Better for What?
Which school is better? This is a query which has been keeping us awake at night since the concept of "teaching" was first concocted. The answer is obviously: there is no point is asking yourself, or others, which is the best school, without first deciding the criteria on which to base such a qualitative and, more importantly, subjective judgement. The word "best" per se has no meaning.
Teaching and Training Styles
The only criteria that really matters in my opinion is the teaching method. After all, an effective teaching method that suits one's forma mentis and abilities is paramount for effective learning. When it comes to diving schools, the teaching method is intrinsically linked with the target demographics. So the question then becomes: what are you looking to get out of diving? Is this going to be a one-off experience? Do you just want to give it a try? Are you doing this purely for seasonal leisure, i.e. something once every so often when you are by the seaside? Or do you plan on making diving your primary hobby?
Turns out diving is such a complex, and somewhat unnatural activity, that there's probably no way of knowing before trying. You might argue that this is true for most unknown things in life. However underwater breathing is something that humans aren't meant to do, and thus diving carries an inherent psychological stress, which is unique to it. There is no way to know how you will react to the regulated breathing, the water above you, the abyss below you, the depth, the potential claustrophobia, before trying.
Why do I mention the demographics? In my opinion the objective of PADI has always been to get as many people as possible to scuba dive for fun. This is achieved by initiating divers with (very) short Open Water courses which, upon completion, allow you to dive up to a depth of 18m accompanied by a Divemaster or higher. Short means that it is not uncommon to knock out the full course, including theory, confined and open water practice, in three days during a week long stay in a holiday camp. This raises the question on how much understanding, and mastery, one might gain in such a short time. Then again, the PADI Open Water is aimed at the aforementioned seasonal leisure divers, which will most probably always dive with clubs in tourist villages, on simple fish-watching shallow dives. Nothing wrong with that.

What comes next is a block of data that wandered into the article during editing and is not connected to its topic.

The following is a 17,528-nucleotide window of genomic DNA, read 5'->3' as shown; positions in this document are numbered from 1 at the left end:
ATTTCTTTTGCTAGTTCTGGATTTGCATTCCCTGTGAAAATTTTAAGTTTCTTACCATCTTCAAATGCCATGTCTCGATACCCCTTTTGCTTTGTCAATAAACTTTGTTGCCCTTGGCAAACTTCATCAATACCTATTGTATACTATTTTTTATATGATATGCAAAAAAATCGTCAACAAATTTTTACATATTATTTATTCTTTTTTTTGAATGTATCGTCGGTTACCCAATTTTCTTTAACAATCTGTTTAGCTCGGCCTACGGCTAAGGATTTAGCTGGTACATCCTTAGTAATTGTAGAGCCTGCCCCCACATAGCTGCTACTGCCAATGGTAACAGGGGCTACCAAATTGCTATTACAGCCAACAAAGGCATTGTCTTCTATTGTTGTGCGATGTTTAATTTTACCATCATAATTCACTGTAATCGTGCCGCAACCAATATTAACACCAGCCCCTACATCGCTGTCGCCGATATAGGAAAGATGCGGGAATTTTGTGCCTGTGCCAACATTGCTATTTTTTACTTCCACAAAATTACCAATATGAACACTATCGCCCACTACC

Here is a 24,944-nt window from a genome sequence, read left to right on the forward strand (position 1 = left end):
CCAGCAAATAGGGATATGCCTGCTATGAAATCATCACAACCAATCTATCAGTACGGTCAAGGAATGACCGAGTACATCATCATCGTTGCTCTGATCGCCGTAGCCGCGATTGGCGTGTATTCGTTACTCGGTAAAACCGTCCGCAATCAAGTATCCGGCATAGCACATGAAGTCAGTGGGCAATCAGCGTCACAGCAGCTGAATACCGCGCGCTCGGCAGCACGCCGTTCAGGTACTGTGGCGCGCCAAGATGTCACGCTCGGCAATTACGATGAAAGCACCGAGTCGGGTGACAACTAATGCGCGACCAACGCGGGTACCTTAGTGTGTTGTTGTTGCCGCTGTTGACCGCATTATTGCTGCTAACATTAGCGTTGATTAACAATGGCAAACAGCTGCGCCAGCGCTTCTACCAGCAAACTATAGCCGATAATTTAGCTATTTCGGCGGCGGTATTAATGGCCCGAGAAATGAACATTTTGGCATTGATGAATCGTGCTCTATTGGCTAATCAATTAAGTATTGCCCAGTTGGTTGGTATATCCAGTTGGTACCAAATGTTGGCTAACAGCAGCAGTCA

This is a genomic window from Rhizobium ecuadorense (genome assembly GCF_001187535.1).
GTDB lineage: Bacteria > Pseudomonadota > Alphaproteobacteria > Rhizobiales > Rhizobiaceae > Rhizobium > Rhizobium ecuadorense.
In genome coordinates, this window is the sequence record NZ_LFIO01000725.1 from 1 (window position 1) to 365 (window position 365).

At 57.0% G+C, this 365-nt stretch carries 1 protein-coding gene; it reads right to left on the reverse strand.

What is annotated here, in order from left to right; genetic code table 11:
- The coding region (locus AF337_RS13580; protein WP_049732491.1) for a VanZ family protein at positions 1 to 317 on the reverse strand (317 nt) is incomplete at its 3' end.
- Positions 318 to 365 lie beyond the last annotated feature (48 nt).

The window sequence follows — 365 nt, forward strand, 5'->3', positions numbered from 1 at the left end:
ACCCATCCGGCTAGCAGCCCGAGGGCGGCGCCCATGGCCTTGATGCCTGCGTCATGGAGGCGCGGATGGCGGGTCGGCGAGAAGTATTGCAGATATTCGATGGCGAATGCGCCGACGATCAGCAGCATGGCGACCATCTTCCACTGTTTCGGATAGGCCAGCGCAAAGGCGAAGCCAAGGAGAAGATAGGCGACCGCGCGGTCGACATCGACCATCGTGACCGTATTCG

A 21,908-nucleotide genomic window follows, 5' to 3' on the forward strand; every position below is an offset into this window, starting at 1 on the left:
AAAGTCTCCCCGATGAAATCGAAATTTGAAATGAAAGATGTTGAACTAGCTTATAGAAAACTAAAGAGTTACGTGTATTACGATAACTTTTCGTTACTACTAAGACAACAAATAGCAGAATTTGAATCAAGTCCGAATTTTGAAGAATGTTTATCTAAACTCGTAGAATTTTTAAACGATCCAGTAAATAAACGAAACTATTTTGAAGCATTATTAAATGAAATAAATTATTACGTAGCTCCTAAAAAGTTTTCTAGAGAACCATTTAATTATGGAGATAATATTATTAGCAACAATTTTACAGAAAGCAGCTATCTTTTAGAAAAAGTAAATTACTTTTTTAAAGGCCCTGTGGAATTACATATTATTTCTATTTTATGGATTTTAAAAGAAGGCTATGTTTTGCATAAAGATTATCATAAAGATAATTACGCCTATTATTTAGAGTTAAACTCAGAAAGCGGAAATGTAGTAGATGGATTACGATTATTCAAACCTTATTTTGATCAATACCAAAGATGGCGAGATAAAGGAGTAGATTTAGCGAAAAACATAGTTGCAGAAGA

Other diving schools and federations, on the other hand, target enthusiasts who wish to learn diving to gain competence over the discipline. These are people who might think of turning diving into their main year-round hobby. BSAC is an example of such a school. CMAS is another. The former is the main British scuba association. The latter is a confederation of local diving schools across the world, which abide by the same regulations and teaching syllabi. The objective of these schools is in my opinion to form qualified competent divers, rather than to get everyone in the water as fast as possible. For completeness sake, I am a CMAS 3* diver and BSAC Assistant Instructor. I have also tried the PADI system indirectly by assisting during an Advanced course. So yes I speak from personal experience and might indeed be biased.
Having said this, you will most probably find the syllabi of the various Open Water comparable courses across different schools, as well as the mutual equivalences and recognition between them. These should already give you an indication of the amount of learning and dedication required to complete the course. This in turn is representative of the quality of the courses, in terms of competence levels and goals. I remember learning the mechanics and physics inside the workings of a regulator during my CMAS 1* (first level) course. I do not recall reading about it on the PADI Open Water manual. Whether this knowledge is useful to a first level diver is all up to you -- the student -- and it depends on where your interest in diving comes from.
The BSAC page on crossing-over mentions the equivalence between PADI and BSAC certifications:
For example – divers transferring from PADI:
PADI Open Water or Advanced Open Water
Similar to: BSAC Ocean Diver
Progress to: BSAC Sports Diver
PADI Rescue Diver
Similar to: Sports Diver
Progress to: Dive Leader
Here is the full document in PDF.
This page has a more comprehensive breakdown of equivalences between diving agencies. Remember to contact your club for more precise information.
My Personal Opinion
Finally, any answer to this question will carry a heavy opinion-based component. So here is mine. I have trained in Italy and France with CMAS. All my CMAS instructors made me feel safe. They were competent and looked like they were in control of everything. And that's the most important thing in my opinion when doing something potentially life-threatening. I found BSAC a bit too pedantic in their breaking-everything-into-baby-steps philosophy. Then again they often deal with people who are not comfortable with swimming, let alone diving, so this method might be the most effective. PADI's first level courses -- Open Water and Advanced -- always gave me the impression of being geared towards making a profit, rather than forming competent divers. Their semi professional courses -- Rescue and Divemaster -- are somewhat different in this sense.